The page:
Perspective on Hagel’s qualification is needed on at least two fronts. First, it is striking that so many of the vocal critics against Hagel’s possible appointment to serve as defense secretary have not served in the military. That would seem to be a prerequisite for the post, though of course it is not. Nonetheless, I’d be more interested in what leading members of the military—past and current—might say, rather than lobbyists or pundits, pro or con.
The most potent reality check, however, is a look at Hagel’s own beliefs as a counterweight to the accusations that have been thrown against him. In the surreal half-light of a trial-balloon nomination, it is difficult for an individual to come to his own defense. Statements are taken out of context, and facts offered up in isolation to present a picture of someone as a quasi-monster, disfigured beyond recognition even to those who know him. The antidote is available with a little effort—ditch the well-funded opposition research being fed to partisan pundits and instead take a look at what Hagel has written about his own beliefs.
Happily, there is such a primary text available: America: Our Next Chapter: Tough Questions, Straight Answers by Chuck Hagel with Peter Kaminsky. The book was written in 2008, so it is necessarily dated in places, thereby begging for a Senate hearing to clear up any relevant questions that have been raised. But instead of the caricature that is being attempted, Hagel comes across as a thoughtful patriot squarely in the mainstream of American foreign policy.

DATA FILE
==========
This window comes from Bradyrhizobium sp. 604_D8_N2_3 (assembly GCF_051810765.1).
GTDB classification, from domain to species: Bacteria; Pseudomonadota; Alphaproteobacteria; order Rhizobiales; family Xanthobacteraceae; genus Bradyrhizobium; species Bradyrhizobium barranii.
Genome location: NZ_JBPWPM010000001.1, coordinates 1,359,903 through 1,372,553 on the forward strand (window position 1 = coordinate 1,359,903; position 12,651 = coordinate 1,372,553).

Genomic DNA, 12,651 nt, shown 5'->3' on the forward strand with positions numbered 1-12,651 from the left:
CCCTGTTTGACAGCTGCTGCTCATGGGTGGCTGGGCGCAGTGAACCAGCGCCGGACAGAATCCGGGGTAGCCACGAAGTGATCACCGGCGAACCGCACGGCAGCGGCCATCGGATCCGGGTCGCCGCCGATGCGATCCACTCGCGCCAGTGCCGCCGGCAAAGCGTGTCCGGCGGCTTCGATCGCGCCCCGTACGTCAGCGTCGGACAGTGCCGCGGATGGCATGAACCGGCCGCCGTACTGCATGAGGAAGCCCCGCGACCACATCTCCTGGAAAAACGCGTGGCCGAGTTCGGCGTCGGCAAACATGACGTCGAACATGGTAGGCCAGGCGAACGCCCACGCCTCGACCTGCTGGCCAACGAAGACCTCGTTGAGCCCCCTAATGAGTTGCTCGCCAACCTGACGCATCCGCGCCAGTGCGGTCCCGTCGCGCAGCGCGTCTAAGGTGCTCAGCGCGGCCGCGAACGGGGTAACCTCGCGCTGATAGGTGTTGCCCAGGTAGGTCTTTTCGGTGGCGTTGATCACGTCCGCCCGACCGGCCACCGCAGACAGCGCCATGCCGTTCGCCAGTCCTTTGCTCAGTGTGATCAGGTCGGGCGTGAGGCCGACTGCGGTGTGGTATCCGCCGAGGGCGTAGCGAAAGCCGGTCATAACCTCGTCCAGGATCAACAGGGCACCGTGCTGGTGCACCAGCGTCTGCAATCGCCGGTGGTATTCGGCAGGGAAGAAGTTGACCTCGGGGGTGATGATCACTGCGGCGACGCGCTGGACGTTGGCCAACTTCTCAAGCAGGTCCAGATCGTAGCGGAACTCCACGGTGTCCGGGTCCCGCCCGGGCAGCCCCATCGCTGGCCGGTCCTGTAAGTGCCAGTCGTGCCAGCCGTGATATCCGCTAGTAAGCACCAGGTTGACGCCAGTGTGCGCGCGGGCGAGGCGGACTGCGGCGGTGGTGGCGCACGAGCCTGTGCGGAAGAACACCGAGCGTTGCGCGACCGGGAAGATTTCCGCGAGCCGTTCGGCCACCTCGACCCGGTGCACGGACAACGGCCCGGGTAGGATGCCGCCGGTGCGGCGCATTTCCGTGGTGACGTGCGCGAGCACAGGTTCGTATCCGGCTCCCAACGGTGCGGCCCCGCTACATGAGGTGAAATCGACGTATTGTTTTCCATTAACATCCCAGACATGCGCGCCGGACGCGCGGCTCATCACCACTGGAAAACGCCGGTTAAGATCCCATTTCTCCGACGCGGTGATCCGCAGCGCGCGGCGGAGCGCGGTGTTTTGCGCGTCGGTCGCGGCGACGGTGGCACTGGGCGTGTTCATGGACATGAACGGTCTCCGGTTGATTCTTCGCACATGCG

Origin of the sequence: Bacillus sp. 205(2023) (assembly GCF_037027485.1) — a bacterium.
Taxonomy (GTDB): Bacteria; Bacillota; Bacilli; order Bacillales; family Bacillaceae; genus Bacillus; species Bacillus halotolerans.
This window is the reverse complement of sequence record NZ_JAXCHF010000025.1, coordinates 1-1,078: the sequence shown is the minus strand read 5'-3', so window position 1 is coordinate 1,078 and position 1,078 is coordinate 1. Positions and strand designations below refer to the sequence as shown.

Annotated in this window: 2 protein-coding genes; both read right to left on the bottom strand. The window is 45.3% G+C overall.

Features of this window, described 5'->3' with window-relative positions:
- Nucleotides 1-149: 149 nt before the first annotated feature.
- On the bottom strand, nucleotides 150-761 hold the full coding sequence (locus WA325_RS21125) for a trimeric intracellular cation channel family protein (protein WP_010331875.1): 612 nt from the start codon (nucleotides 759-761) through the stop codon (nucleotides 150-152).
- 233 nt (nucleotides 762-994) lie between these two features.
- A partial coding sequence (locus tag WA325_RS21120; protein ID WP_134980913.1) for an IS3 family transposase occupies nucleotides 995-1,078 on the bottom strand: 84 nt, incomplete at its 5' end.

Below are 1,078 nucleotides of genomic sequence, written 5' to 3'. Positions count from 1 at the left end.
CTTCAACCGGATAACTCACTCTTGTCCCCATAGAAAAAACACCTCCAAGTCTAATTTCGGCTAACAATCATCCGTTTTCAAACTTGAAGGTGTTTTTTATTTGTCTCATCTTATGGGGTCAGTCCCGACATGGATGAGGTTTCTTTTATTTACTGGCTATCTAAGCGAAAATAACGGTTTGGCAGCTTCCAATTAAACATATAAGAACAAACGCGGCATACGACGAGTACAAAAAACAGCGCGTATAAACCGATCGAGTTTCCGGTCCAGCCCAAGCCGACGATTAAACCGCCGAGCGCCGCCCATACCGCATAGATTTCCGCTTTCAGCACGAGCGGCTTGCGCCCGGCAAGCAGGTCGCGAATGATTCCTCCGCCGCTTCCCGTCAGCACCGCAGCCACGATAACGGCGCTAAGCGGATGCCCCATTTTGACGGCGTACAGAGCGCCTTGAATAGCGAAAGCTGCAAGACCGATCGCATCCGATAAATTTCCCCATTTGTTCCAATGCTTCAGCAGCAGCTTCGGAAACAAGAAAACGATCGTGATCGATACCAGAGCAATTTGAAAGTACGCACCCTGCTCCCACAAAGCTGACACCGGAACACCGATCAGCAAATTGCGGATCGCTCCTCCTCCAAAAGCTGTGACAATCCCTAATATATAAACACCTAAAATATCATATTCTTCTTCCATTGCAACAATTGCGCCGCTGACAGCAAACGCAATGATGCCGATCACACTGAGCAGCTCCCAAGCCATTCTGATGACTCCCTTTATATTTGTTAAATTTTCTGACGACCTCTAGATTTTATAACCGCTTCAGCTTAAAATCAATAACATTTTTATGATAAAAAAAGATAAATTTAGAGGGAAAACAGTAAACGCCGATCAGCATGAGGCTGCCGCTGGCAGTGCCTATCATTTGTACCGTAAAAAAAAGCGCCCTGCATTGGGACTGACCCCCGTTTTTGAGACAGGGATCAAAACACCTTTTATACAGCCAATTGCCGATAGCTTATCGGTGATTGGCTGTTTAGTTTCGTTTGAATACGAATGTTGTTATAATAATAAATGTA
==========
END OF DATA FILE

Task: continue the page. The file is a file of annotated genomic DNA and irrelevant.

For example, on the subject the Middle East, Hagel describes the Israeli-Palestinian conflict as “the aspirations of two people for the same narrow strip of territory. There is on the one hand the realization that the dream of the Jewish people to return to and live in peace with a sovereign Jewish state and on the other hand the emergence in the late 20th century of Palestinian nationalism and the movement for their right to self-determination.”
But contrary to anti-Israel accusations, Hagel is steady if not monotone in his defense of the Jewish homeland, saying that “Israel, like all sovereign nations, has the undeniable right to defend itself against terrorism and aggression.” Nor is he evidently misty about Israel’s enemies: he takes Arafat to task for the failure of the 2000 Camp David negotiations—“He had 95 percent of what he asked for and then turned it down”—and describes Hamas alternately as a “radical Palestinian group” and a terrorist group in the same breath as Hizbullah.